Reckoning Paul’s Worker Analogy Rightly: Crediting Faith, Righteousness, and Sin (Rom 4:4–8)

In his scholarly skirmish with Robert Gundry over the precise meaning of λογίζομαι (“to credit/reckon”) in Romans 4:4–5, D. A. Carson warns that since the structure of Paul’s crediting language is not consistent “it becomes easy to force the wrong kind of parallelism and miss the train of thought” (Carson, “The Vindication of Imputation,” 60). Yet a quick perusal of recent commentaries would suggest that a clear understanding of the structure of Paul’s worker analogy still eludes interpreters. For example, commentators differ in their opinions as to which element within Paul’s analogy parallels “righteousness,” with answers ranging from “reward” (μισθός) to “something due” (presumably based on κατὰ ὀφείλημα). This lack of clarity manifests itself most consistently, however, in the almost universal opinion that the non-reckoning of sin in Paul’s citation of Psalm 32:1–2 (Rom 4:7–8) constitutes the negative parallel to the reckoning of righteousness. That is, God’s reckoning of righteousness is equivalent to his not reckoning sin. But, as this paper attempts to demonstrate, this represents a misapprehension of the structure of Paul’s worker analogy, due largely to the fact that Paul uses the verb λογίζομαι with two different objects. Paul says that God reckons faith and God reckons righteousness. These two constructions speak of two discernably different yet relatable actions. Faith is that thing because of which God credits righteousness, while righteousness is the thing itself that God credits. God sees faith and because of that faith credits to the believer in the currency of righteousness. Spelled out explicitly, Paul’s worker analogy takes the shape: as a manager credits a wage/reward (μισθός) to a worker because of his or her work as an obligation, so God credits righteousness to a believer because of his or her faith as a favor/grace. According to this structure, Paul draws out parallels between the worker and believer, respectively, in terms of works and faith, wage and righteousness, obligation and grace. That is, righteousness is the believer’s μισθός. This echoes the context of Genesis 15:6 (which Paul cites) where Abraham is promised a very great μισθός (Gen 15:1 LXX). Laying out the structure in this way suggests that when Paul turns to cite Psalm 32, the non-reckoning of sin should be understood to parallel not the righteousness/reward element of his analogy but the faith/works element. Put another way, God’s decision to not credit sin—now best understood as sinful actions—is the negative equivalent of his decision to reckon faith (i.e., what the believer “does”) rather than righteousness (i.e., what the believer “gets”). This understanding of Paul’s discourse finds support elsewhere in the letter such as in Romans 6:23, where—in stark contrast to God, who credits righteousness for faith—personified Sin pays in the currency of death to its slaves for their service of sin. This study is a small piece that contributes to an exegetically clearer articulation of Paul’s worker analogy and, ultimately, his doctrine of justification.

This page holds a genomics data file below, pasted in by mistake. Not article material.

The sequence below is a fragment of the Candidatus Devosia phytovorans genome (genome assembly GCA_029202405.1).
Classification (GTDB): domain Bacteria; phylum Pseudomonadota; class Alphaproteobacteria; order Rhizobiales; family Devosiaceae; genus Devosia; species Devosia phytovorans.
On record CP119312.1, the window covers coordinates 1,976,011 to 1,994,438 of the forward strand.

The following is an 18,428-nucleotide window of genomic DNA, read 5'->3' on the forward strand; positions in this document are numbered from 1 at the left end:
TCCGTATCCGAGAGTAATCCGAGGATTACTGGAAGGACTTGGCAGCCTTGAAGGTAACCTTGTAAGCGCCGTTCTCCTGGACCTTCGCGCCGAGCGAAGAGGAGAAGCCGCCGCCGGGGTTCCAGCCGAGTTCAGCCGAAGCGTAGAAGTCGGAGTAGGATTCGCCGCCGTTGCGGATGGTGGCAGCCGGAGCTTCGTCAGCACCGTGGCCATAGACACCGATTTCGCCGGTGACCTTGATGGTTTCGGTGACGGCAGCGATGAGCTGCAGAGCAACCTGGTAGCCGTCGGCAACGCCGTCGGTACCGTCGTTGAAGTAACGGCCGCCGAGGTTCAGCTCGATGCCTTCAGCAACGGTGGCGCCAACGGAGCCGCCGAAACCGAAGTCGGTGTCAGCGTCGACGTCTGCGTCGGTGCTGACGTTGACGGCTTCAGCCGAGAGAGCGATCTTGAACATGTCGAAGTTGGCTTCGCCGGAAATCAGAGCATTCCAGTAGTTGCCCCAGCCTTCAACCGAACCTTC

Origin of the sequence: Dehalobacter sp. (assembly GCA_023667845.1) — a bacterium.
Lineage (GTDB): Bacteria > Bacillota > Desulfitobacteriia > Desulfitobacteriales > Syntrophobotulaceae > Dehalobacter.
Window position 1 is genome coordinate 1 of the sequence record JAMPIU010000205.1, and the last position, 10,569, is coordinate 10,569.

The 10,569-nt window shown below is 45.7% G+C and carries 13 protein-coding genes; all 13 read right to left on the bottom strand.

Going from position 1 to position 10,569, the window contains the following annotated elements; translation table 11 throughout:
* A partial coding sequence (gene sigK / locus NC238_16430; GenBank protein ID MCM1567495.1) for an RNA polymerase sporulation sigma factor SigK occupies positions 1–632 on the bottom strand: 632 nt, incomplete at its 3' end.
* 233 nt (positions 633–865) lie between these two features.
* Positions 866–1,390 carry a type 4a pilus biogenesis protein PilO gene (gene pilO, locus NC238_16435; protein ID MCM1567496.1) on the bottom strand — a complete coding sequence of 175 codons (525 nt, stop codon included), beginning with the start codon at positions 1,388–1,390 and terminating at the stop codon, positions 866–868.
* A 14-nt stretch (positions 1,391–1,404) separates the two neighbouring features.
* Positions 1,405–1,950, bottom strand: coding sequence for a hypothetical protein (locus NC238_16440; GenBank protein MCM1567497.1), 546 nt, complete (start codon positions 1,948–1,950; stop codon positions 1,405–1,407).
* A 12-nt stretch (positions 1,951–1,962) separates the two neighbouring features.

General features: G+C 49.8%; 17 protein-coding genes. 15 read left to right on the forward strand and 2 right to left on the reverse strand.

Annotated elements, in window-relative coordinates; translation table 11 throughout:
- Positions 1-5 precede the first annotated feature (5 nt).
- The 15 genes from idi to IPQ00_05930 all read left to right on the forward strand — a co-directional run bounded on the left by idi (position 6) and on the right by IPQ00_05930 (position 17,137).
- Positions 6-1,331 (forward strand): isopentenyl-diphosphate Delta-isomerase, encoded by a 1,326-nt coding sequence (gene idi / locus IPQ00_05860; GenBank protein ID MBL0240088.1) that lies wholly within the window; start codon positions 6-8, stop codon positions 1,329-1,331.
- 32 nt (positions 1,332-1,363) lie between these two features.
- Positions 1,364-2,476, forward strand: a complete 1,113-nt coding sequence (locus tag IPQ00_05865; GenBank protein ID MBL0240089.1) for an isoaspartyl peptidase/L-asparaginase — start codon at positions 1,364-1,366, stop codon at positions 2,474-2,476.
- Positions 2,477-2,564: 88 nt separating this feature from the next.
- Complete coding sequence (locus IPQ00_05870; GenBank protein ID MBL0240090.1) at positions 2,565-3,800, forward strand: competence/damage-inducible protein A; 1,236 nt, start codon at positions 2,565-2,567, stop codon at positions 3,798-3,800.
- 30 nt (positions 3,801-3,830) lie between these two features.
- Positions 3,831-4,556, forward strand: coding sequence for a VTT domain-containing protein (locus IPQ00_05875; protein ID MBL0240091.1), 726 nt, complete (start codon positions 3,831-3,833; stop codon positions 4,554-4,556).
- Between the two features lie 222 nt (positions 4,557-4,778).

3 thoughts on “Reckoning Paul’s Worker Analogy Rightly: Crediting Faith, Righteousness, and Sin (Rom 4:4–8)”

  1. interesting but problematic
    There is a problem in the claim that “Faith is that thing because of which God reckons righteousness.” The causal relation is presupposed. But this is hardly clear. When Paul says, for example, that “foreskin is reckoned as circumcision” does he mean that foreskin is the cause of circumcision? (2:26b; I realize that the preceding clause in involves doing something). The collocation λογιζομαι τι εις τι (or προς τι) signifies an affirmation or predication. A cause is thereby implied but it need not be expressed in the affirmation itself.

    It would help the proposed essay if the context of faith in Gen 15 and Rom 4, namely that of promise — including the promise that the μισθος to Abraham is the Lord — were part of the exploration

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